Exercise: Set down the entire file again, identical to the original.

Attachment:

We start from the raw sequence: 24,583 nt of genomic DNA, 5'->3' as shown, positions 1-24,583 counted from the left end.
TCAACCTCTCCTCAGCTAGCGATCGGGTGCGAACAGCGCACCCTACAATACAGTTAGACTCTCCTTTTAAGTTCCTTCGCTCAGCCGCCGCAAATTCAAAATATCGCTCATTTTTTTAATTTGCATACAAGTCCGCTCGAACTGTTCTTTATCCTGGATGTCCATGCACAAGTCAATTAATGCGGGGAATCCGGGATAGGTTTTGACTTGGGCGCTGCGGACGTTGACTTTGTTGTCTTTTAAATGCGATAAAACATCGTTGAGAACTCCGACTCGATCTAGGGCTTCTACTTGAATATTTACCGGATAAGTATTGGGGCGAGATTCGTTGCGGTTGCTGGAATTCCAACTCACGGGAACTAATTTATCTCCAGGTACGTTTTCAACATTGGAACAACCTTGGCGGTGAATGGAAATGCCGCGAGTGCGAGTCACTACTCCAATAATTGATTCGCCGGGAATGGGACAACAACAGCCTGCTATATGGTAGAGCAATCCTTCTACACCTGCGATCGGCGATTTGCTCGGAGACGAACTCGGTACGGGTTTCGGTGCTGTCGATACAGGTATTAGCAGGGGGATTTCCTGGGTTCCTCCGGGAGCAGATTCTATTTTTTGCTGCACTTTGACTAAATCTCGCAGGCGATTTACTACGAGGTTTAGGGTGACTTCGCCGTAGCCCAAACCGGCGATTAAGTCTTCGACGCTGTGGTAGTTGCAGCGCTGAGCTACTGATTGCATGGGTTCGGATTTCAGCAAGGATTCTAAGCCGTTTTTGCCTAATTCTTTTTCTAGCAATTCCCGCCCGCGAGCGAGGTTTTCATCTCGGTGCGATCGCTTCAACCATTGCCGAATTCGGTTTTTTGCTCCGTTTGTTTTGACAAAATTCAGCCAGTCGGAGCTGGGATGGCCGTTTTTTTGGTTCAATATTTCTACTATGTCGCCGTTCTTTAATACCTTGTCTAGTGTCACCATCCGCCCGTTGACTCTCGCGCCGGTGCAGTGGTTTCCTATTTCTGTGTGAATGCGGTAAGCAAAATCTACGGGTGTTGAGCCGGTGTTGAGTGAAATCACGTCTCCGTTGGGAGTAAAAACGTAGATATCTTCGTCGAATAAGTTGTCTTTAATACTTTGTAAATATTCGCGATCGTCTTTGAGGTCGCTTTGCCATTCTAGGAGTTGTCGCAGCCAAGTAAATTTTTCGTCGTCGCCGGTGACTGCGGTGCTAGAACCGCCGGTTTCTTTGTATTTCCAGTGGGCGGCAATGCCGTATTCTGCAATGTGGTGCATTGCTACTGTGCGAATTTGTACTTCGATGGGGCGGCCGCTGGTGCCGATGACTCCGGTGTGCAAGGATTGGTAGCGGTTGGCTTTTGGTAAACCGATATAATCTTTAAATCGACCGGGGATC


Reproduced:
We start from the raw sequence: 24,583 nt of genomic DNA, 5'->3' as shown, positions 1-24,583 counted from the left end.
TCAACCTCTCCTCAGCTAGCGATCGGGTGCGAACAGCGCACCCTACAATACAGTTAGACTCTCCTTTTAAGTTCCTTCGCTCAGCCGCCGCAAATTCAAAATATCGCTCATTTTTTTAATTTGCATACAAGTCCGCTCGAACTGTTCTTTATCCTGGATGTCCATGCACAAGTCAATTAATGCGGGGAATCCGGGATAGGTTTTGACTTGGGCGCTGCGGACGTTGACTTTGTTGTCTTTTAAATGCGATAAAACATCGTTGAGAACTCCGACTCGATCTAGGGCTTCTACTTGAATATTTACCGGATAAGTATTGGGGCGAGATTCGTTGCGGTTGCTGGAATTCCAACTCACGGGAACTAATTTATCTCCAGGTACGTTTTCAACATTGGAACAACCTTGGCGGTGAATGGAAATGCCGCGAGTGCGAGTCACTACTCCAATAATTGATTCGCCGGGAATGGGACAACAACAGCCTGCTATATGGTAGAGCAATCCTTCTACACCTGCGATCGGCGATTTGCTCGGAGACGAACTCGGTACGGGTTTCGGTGCTGTCGATACAGGTATTAGCAGGGGGATTTCCTGGGTTCCTCCGGGAGCAGATTCTATTTTTTGCTGCACTTTGACTAAATCTCGCAGGCGATTTACTACGAGGTTTAGGGTGACTTCGCCGTAGCCCAAACCGGCGATTAAGTCTTCGACGCTGTGGTAGTTGCAGCGCTGAGCTACTGATTGCATGGGTTCGGATTTCAGCAAGGATTCTAAGCCGTTTTTGCCTAATTCTTTTTCTAGCAATTCCCGCCCGCGAGCGAGGTTTTCATCTCGGTGCGATCGCTTCAACCATTGCCGAATTCGGTTTTTTGCTCCGTTTGTTTTGACAAAATTCAGCCAGTCGGAGCTGGGATGGCCGTTTTTTTGGTTCAATATTTCTACTATGTCGCCGTTCTTTAATACCTTGTCTAGTGTCACCATCCGCCCGTTGACTCTCGCGCCGGTGCAGTGGTTTCCTATTTCTGTGTGAATGCGGTAAGCAAAATCTACGGGTGTTGAGCCGGTGTTGAGTGAAATCACGTCTCCGTTGGGAGTAAAAACGTAGATATCTTCGTCGAATAAGTTGTCTTTAATACTTTGTAAATATTCGCGATCGTCTTTGAGGTCGCTTTGCCATTCTAGGAGTTGTCGCAGCCAAGTAAATTTTTCGTCGTCGCCGGTGACTGCGGTGCTAGAACCGCCGGTTTCTTTGTATTTCCAGTGGGCGGCAATGCCGTATTCTGCAATGTGGTGCATTGCTACTGTGCGAATTTGTACTTCGATGGGGCGGCCGCTGGTGCCGATGACTCCGGTGTGCAAGGATTGGTAGCGGTTGGCTTTTGGTAAACCGATATAATCTTTAAATCGACCGGGGATC